With the growing popularity of small boats made out of rigid foam insulation I thought I’d see what information I could find about it. Foam used in houses has to meet standards so I looked up the standards to see if they contained anything useful. There is one standard for the United States and another for Canada where I live so it’s a bit confusing although both seem to use the same testing procedure. Both measure the same qualities and they are min or max, products may exceed the standard. The “compression resistance” tells how hard the foam is, the “flexural strength” how bendable, and the “density” how heavy. I’d use them to rank foams for comparison. There are three kinds of foam. The familiar bead board is EPS for expanded foam; the closed cell is XPS for extruded foam; and the not so familiar ISO for polyISOcyanurate which is usually sprayed or faced with foil The XPS is probably the best for making boats covered with fabric although I used ISO and removed one face. The EPS is being used for heavier boats covered with fiberglass. The US standard for EPS and XPS is called ASTM C578. In Canada it’s CAN/UCL S701.
The following table shows the US standard and where one manufacturer’s products fit in it. Type IV has been used for foam boats featured in Duckworks articles.
Here is the relevant Canadian standard, showing how the products can be compared. Since this table was printed a denser Type 4 foam has been added but I was not able to find a table which included all four types.
The Canadian and American standards are not standards for load-bearing structural material so the measurements are not useful in that sense. I think for boatbuilding we need to know how much it weights and how much it bends so I went to three home improvement stores to weigh and bend foam. The foam I measured was made in Canada to the Canadian standard but can be cross referenced to the American standard using the tables above. To measure the bend I pushed on the short edge until it stopped and measured the change in length, in effect measuring the length of the chord of the arc it made. I went by feel so it was at best an estimate. Ideally I would buy a bunch of foam and put weights on them and measure how far they deflected before they broke but for that I’d need a research grant. My method was free. I calculated the height of the arc by substituting the curved arc for the straight hypotenuse in the Pythagorean formula so the height and the corresponding radius of curvature in the table are slightly less than the actual numbers. Consider it a small margin of safety. To measure weight I used a kitchen food scale which goes up to 10 pounds. Note that 1/5” lauan and okoume plywood weigh 1 lb per sq ft for comparison. The numbers went into a computer spreadsheet. I would use them to compare and to rank type and thickness of foam. The “radius” column is the radius of curvature of the arc in the foam. It could be compared to the radius of curvature of plywood when thinking of substituting foam for plywood in a small boat design as I did for small foam canoe I made. The thicker the foam board the stronger it is but less bendable to the shape of a boat, just like plywood. Note on cost: the Canadian dollar was worth seventy-five cents American when the cost was calculated.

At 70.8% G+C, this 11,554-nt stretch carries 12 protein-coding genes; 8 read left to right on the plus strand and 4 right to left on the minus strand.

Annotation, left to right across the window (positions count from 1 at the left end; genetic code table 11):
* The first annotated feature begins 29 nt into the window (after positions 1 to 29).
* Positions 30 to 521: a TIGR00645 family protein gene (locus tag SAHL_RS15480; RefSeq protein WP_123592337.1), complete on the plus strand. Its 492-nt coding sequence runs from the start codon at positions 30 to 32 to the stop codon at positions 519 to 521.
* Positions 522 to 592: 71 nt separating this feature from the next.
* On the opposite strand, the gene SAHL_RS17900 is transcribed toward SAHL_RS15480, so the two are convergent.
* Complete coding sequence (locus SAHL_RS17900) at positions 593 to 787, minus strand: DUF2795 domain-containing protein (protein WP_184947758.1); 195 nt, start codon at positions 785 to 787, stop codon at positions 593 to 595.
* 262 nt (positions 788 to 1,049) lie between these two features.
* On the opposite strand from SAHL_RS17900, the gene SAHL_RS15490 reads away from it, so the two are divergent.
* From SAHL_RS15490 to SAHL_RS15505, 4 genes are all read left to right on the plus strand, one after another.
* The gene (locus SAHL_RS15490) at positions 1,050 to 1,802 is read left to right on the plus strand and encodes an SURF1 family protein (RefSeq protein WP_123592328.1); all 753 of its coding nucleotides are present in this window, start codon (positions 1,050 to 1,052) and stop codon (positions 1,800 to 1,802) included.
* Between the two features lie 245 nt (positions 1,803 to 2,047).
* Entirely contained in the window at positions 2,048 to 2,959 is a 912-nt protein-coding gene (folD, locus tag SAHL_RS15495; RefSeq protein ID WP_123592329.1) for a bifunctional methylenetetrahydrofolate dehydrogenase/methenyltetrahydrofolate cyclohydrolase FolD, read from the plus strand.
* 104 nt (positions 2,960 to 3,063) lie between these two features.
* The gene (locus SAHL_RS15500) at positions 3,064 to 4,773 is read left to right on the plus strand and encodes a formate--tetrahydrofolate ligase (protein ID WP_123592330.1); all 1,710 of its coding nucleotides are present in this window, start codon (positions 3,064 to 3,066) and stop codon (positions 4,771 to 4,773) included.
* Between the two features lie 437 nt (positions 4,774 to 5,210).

I hope the numbers will help fellow experimental boatbuilders choose the best foam for small, lightweight, durable craft.
Bill in his foam boat